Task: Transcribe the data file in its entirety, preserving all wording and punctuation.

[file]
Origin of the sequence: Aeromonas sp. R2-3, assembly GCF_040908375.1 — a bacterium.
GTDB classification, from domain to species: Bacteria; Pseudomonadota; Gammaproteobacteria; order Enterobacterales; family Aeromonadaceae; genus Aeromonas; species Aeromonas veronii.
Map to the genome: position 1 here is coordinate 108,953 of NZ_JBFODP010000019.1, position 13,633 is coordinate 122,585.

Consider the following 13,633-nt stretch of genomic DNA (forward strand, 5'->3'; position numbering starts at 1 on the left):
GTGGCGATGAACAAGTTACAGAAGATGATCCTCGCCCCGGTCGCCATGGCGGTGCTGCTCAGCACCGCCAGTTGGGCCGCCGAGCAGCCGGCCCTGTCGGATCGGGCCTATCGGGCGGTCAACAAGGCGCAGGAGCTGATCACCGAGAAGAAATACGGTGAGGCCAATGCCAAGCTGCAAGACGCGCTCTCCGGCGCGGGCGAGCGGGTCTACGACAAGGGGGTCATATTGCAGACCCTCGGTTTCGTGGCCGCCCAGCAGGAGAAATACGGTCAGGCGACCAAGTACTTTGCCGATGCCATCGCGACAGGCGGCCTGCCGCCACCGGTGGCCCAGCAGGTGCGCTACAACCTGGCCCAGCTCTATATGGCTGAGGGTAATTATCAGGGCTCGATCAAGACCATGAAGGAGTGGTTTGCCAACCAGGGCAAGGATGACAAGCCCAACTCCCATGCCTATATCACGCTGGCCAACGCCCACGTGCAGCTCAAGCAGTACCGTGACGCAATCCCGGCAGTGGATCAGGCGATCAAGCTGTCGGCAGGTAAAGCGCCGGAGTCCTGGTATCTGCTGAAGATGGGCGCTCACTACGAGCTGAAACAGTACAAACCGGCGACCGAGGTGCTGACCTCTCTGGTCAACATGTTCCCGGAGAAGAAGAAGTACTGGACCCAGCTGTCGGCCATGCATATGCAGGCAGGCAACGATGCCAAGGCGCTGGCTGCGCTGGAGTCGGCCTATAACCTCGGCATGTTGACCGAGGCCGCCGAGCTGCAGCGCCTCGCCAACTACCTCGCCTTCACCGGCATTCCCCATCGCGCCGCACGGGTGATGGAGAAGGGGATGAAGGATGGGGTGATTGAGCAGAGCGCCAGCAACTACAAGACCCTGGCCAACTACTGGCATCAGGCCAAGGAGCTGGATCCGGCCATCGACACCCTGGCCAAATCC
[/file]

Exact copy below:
Origin of the sequence: Aeromonas sp. R2-3, assembly GCF_040908375.1 — a bacterium.
GTDB classification, from domain to species: Bacteria; Pseudomonadota; Gammaproteobacteria; order Enterobacterales; family Aeromonadaceae; genus Aeromonas; species Aeromonas veronii.
Map to the genome: position 1 here is coordinate 108,953 of NZ_JBFODP010000019.1, position 13,633 is coordinate 122,585.

Consider the following 13,633-nt stretch of genomic DNA (forward strand, 5'->3'; position numbering starts at 1 on the left):
GTGGCGATGAACAAGTTACAGAAGATGATCCTCGCCCCGGTCGCCATGGCGGTGCTGCTCAGCACCGCCAGTTGGGCCGCCGAGCAGCCGGCCCTGTCGGATCGGGCCTATCGGGCGGTCAACAAGGCGCAGGAGCTGATCACCGAGAAGAAATACGGTGAGGCCAATGCCAAGCTGCAAGACGCGCTCTCCGGCGCGGGCGAGCGGGTCTACGACAAGGGGGTCATATTGCAGACCCTCGGTTTCGTGGCCGCCCAGCAGGAGAAATACGGTCAGGCGACCAAGTACTTTGCCGATGCCATCGCGACAGGCGGCCTGCCGCCACCGGTGGCCCAGCAGGTGCGCTACAACCTGGCCCAGCTCTATATGGCTGAGGGTAATTATCAGGGCTCGATCAAGACCATGAAGGAGTGGTTTGCCAACCAGGGCAAGGATGACAAGCCCAACTCCCATGCCTATATCACGCTGGCCAACGCCCACGTGCAGCTCAAGCAGTACCGTGACGCAATCCCGGCAGTGGATCAGGCGATCAAGCTGTCGGCAGGTAAAGCGCCGGAGTCCTGGTATCTGCTGAAGATGGGCGCTCACTACGAGCTGAAACAGTACAAACCGGCGACCGAGGTGCTGACCTCTCTGGTCAACATGTTCCCGGAGAAGAAGAAGTACTGGACCCAGCTGTCGGCCATGCATATGCAGGCAGGCAACGATGCCAAGGCGCTGGCTGCGCTGGAGTCGGCCTATAACCTCGGCATGTTGACCGAGGCCGCCGAGCTGCAGCGCCTCGCCAACTACCTCGCCTTCACCGGCATTCCCCATCGCGCCGCACGGGTGATGGAGAAGGGGATGAAGGATGGGGTGATTGAGCAGAGCGCCAGCAACTACAAGACCCTGGCCAACTACTGGCATCAGGCCAAGGAGCTGGATCCGGCCATCGACACCCTGGCCAAATCC